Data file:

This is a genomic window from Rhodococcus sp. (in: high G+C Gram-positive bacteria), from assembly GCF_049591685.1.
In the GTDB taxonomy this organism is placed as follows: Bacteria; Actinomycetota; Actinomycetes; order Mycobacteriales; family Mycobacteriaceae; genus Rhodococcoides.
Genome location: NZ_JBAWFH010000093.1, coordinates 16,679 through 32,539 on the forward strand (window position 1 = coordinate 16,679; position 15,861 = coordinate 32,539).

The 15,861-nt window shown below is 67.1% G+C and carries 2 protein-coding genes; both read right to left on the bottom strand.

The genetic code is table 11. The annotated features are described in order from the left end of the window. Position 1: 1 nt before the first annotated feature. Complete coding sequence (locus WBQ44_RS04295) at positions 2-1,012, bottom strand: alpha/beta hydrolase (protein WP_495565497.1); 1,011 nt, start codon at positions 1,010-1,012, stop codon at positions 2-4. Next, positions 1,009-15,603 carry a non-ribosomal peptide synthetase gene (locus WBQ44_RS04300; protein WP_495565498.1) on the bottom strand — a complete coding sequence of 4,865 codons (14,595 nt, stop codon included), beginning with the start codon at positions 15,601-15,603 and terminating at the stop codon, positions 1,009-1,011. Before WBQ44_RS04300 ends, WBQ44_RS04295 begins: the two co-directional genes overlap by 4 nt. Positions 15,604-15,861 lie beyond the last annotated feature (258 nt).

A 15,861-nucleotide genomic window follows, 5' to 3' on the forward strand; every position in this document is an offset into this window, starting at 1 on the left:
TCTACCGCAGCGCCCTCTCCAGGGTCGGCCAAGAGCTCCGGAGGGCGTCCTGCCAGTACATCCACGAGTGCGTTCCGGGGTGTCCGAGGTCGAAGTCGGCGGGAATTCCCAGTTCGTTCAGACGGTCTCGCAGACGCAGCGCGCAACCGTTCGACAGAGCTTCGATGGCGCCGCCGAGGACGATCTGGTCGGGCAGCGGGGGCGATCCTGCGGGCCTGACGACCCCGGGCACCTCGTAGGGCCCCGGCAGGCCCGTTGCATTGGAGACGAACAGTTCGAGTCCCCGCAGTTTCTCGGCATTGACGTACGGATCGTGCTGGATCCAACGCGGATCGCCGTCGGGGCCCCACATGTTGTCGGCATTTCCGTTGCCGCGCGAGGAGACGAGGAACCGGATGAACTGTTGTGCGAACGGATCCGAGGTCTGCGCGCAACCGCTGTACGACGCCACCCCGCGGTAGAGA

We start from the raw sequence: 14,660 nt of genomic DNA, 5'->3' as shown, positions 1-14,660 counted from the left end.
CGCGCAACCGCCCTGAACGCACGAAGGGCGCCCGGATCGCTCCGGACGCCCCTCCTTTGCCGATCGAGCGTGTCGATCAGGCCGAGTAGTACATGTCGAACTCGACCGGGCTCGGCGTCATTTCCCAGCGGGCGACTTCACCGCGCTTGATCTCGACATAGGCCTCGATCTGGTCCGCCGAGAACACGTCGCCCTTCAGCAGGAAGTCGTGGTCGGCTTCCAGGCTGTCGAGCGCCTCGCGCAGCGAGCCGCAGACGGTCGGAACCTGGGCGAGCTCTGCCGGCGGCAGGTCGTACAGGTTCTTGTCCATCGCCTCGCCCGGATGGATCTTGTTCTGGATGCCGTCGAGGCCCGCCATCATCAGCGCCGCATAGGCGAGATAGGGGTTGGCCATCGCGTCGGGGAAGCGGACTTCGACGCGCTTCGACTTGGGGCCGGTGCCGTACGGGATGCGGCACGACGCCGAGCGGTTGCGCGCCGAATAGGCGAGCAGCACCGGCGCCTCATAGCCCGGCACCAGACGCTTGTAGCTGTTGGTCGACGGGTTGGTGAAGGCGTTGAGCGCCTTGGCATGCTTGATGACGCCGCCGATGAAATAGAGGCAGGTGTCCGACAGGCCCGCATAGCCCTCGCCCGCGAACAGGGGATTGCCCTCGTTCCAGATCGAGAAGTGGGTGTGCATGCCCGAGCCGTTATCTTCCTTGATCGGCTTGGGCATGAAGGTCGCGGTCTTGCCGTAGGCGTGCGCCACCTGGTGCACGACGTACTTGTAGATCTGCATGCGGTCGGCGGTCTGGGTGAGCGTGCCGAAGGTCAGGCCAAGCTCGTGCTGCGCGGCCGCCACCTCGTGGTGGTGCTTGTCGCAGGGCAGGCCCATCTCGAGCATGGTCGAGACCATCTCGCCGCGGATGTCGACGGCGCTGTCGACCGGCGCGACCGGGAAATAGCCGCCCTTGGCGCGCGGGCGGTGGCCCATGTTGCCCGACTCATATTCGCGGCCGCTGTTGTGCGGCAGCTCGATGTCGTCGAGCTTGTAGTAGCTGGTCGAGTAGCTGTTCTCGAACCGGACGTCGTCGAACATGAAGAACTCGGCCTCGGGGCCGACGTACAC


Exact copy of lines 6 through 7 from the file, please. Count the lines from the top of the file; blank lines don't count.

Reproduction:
A 15,861-nucleotide genomic window follows, 5' to 3' on the forward strand; every position in this document is an offset into this window, starting at 1 on the left:
TCTACCGCAGCGCCCTCTCCAGGGTCGGCCAAGAGCTCCGGAGGGCGTCCTGCCAGTACATCCACGAGTGCGTTCCGGGGTGTCCGAGGTCGAAGTCGGCGGGAATTCCCAGTTCGTTCAGACGGTCTCGCAGACGCAGCGCGCAACCGTTCGACAGAGCTTCGATGGCGCCGCCGAGGACGATCTGGTCGGGCAGCGGGGGCGATCCTGCGGGCCTGACGACCCCGGGCACCTCGTAGGGCCCCGGCAGGCCCGTTGCATTGGAGACGAACAGTTCGAGTCCCCGCAGTTTCTCGGCATTGACGTACGGATCGTGCTGGATCCAACGCGGATCGCCGTCGGGGCCCCACATGTTGTCGGCATTTCCGTTGCCGCGCGAGGAGACGAGGAACCGGATGAACTGTTGTGCGAACGGATCCGAGGTCTGCGCGCAACCGCTGTACGACGCCACCCCGCGGTAGAGA